I am not one to normally resort to such methods but I plan to stop my automatic monthly deductions to KQED over this. It is that important an issue for me. I would not normally do this because your station makes such an important difference to our community and I have been a contributor to KQED for many years now. But it simply does not work for me when such a critical program (NOW) is being displaced for some other program (tonight it was a program on yoga).

F. Michael Montgomery, Santa Rosa, CA

Once again Sacramento's only PBS station, KVIE, Channel 6, leaves their viewers guessing when and where they can see the show, "Bill Moyers Journal."

This Friday night KVIE chooses to show a 1981 recording of Queen's performance in Montreal instead. All of the PBS stations up and down the state aired the popular Moyer's news show at its regular time, Friday, 10 P.M. But not KVIE. KVIE does this every pledge week. All of the other PBS stations still air Moyers show on pledge week. In fact Moyers included time for a pledge break in his show.

But this appears to go beyond something as simple as pledge break. KVIE has a long history of hindering their Sacramento viewers from seeing Bill Moyers. Spokespeople for KVIE say they air the Moyer's show twice, Friday night and Saturday morning. But the viewer never knows which show is going to get bumped. Sometimes it's the Friday night show bumped on a moment's notice and sometimes it's the Saturday morning show. It's like "Button, button who's got the button," and sometimes there isn't any button...

This button game with Bill Moyers has gone on since the summer of 2004 when Kenneth Tomlinson, the George W. Bush appointed chair of the Corporation for Public Broadcasting (CPB) complained about Moyers' liberal bias with his PBS show. Without CPB's permission Tomlinson took it upon himself and stopped funding for NOW because Bill Moyers was the host.

I wrote letters and called the KVIE staff several times since that Summer in 2004 about airing problems, and the staff always seemed surprised. They were always very polite and courteous. After missing many of the Moyer's specials and not airing the first four shows of "Bill Moyer's Journal," I finally went to a KVIE Board Meeting armed with over 20 names and emails from other complaining Sacramento viewers. The station manager David Lowe said that sometimes the show is aired ONLY on the Comcast channel. People who are not cable subscribers do not get all the shows. Once again we were left looking for the button.

Pat Snelling, Garden Valley, CA

Not a point of momentous import, but as a longtime listener who particularly appreciates the thoughtfulness of Shields & Brooks, I was quite put off this evening when Ray Suarez purported to elicit their views near the end of their comments about the Scott McClellan book, then interjected his own views — and immediately precluded them from responding by indicating time had run out! In all fairness, most of us listen to Shields and Brooks because we want to hear their views, & Mr. Lehrer & Mss. Ifill and Woodruff understand that they are only facilitators in the Shields-Brooks exchange; indeed, Mr. Lehrer's last words to one or the other invariably is, "Well, that's the last word." I think that Mr. Suarez, at a minimum, was rude, & that he owes Mssrs. Brooks & Shields an apology.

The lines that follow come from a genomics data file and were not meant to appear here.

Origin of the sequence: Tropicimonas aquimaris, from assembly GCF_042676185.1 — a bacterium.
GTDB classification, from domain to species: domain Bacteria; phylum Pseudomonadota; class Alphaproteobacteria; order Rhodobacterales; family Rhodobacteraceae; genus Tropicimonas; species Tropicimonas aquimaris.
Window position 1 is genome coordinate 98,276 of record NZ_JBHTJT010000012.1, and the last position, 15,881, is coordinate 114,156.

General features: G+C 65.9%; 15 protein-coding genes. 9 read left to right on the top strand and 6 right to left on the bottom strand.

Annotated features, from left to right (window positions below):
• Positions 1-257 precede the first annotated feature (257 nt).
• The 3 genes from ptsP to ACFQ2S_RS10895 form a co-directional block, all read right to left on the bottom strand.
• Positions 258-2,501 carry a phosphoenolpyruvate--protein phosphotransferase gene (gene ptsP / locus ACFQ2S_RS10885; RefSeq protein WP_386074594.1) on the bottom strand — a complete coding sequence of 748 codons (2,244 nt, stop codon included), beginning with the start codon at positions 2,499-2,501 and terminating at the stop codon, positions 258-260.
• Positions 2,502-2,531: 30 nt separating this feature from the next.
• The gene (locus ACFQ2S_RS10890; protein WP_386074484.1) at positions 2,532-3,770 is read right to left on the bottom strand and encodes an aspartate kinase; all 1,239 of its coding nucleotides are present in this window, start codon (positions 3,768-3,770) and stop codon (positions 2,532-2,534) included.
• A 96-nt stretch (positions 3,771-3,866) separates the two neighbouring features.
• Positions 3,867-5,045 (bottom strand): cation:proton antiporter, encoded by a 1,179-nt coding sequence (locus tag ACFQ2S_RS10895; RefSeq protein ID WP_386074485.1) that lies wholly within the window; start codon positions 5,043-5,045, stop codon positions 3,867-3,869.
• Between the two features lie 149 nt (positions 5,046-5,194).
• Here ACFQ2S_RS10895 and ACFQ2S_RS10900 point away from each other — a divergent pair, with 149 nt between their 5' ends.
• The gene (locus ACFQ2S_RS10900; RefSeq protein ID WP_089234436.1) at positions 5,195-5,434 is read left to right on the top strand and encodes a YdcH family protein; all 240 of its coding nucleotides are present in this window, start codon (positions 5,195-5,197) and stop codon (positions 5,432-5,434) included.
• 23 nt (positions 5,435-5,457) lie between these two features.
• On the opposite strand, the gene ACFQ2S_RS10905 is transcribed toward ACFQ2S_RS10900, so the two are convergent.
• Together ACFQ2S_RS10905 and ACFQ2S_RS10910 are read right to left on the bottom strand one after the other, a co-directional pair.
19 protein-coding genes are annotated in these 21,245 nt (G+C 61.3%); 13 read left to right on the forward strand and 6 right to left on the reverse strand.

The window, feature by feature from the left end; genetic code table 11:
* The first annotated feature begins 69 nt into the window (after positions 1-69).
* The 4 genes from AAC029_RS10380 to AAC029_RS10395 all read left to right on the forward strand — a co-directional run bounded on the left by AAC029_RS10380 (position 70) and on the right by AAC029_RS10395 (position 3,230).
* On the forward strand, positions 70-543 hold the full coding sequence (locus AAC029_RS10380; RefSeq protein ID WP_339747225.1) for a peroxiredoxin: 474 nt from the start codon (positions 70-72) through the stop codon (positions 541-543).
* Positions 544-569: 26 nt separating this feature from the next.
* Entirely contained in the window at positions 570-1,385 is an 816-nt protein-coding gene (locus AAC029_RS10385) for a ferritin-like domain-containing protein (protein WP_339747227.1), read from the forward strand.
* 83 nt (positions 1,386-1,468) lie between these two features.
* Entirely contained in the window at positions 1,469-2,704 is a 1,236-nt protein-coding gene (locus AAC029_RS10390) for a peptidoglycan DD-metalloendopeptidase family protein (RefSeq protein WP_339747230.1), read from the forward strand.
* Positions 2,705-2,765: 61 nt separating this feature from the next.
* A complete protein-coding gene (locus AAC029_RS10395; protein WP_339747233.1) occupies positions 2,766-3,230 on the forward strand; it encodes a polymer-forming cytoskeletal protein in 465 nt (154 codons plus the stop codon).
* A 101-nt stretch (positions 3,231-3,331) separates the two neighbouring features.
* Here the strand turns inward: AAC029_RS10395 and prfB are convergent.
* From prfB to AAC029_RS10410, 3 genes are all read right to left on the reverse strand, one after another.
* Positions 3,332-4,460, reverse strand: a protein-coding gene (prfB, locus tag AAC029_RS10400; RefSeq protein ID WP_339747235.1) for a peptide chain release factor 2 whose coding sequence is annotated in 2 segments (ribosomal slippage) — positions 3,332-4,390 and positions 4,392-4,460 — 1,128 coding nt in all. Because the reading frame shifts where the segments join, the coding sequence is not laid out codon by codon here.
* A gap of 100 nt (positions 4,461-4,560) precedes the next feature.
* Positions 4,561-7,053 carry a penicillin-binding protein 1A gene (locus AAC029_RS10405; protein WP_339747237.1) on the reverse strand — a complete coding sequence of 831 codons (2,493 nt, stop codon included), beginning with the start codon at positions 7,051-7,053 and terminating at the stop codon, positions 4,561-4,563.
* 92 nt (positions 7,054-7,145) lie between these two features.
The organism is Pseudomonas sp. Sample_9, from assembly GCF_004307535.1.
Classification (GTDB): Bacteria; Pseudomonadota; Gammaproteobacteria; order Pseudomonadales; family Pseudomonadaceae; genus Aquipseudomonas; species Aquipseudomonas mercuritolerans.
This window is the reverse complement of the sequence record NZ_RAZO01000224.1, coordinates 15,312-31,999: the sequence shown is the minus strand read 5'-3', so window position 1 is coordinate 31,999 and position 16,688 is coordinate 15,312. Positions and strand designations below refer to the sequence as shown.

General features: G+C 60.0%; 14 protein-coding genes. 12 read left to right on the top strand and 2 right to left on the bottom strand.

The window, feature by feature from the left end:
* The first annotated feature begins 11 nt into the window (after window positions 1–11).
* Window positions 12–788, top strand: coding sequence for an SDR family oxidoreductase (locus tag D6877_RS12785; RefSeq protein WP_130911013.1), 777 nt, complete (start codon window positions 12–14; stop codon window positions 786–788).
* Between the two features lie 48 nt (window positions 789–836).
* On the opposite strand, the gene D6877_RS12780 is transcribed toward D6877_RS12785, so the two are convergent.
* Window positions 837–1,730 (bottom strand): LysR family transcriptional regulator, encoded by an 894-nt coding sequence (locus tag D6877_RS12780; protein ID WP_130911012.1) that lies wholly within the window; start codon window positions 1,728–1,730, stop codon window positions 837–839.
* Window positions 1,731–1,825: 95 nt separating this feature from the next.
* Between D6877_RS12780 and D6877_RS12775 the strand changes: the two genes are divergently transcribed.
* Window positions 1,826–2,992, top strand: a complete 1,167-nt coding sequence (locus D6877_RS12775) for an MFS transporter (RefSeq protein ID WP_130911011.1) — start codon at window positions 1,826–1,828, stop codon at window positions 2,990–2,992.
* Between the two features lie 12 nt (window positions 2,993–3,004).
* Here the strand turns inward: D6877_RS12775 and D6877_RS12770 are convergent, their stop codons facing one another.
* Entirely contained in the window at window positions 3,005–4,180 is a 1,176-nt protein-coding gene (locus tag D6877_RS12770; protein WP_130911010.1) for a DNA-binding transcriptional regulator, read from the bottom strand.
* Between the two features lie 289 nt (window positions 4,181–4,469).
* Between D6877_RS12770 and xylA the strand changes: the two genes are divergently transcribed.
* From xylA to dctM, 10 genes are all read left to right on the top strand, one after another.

Washington, DC

I am a regular viewer of NOW on my PBS outlet in Knoxville, WUOT. I often disagree with the host, David Brancaccio, but I am never disappointed in the stimulating nature of the programs. Tonight's program, aired on Friday, June 6, 2008, contained an informative interview with Adm. Fallon, former commander of Central Command, but began with an inaccurate premise. Mr. Brancaccio opened the interview by stating that a major foreign policy disagreement between presidential candidates revolves around whether or not the U.S. should engage in diplomatic discussions with countries with which we are at odds, such as those, like Iran, suspected of sponsoring terrorism.

Very early in the Democratic presidential campaign, Sen. Obama announced his willingness to meet without precondition with leaders of countries such as Iran and Venezuela with which the U.S. has sharp foreign policy differences. Sen. Clinton took Obama to task for his naivete in failing to understand the significance of summit meetings between the American President and foreign leaders who could use the occasion for propaganda purposes without the possibility of achievement of any significant U.S. foreign policy objectives. During the primaries, Sen. Clinton, and Sen. McCain both stressed the need for proper diplomatic preparation to lay the groundwork for tangible results before a meaningful summit could be arranged. Sen. Obama has since adopted this position in his speeches on the subject.

The interview with Admiral Fallon was informative and a refreshing affirmation that many of our military leaders are thoughtful and informed thinkers in the realm of foreign affairs. Mr. Brancaccio cited Gen. David Petraeus as another advocate of engaging in regional diplomacy to help resolve the major problem of Iraqi security.

But, why has Mr. Brancaccio and his staff fallen into the trap laid by Donald Rumsfeld that foreign policy decisions regarding Iraq and the region should be guided by the Department of Defense? It may be almost thirty years since State Department personnel served on the ground in Iran, but Foreign Service Officers have for years been engaging in the kinds of regional diplomacy with friendly nations and those who oppose us, in the Middle East and elsewhere, that Adm. Fallon and Gen. Petraeus advocate.

In my opinion, a well rounded examination of the candidates' positions on the circumstances under which the new president should agree to a summit with the leader of a nation with which we have profound foreign policy disagreements should involve a proposal for returning the practice of diplomacy to the diplomats.

Philip A. King, Lenoir City, TN

How can you waste our time on a pathological liar like Scott McClellan on the NewsHour? We all knew he was a liar at the time, and continue to give him some modicum of veracity with a protracted interview. Let his book go to hell — it is not worth the paper it is printed on.

F. Brent Reeves, Fort Collins, CO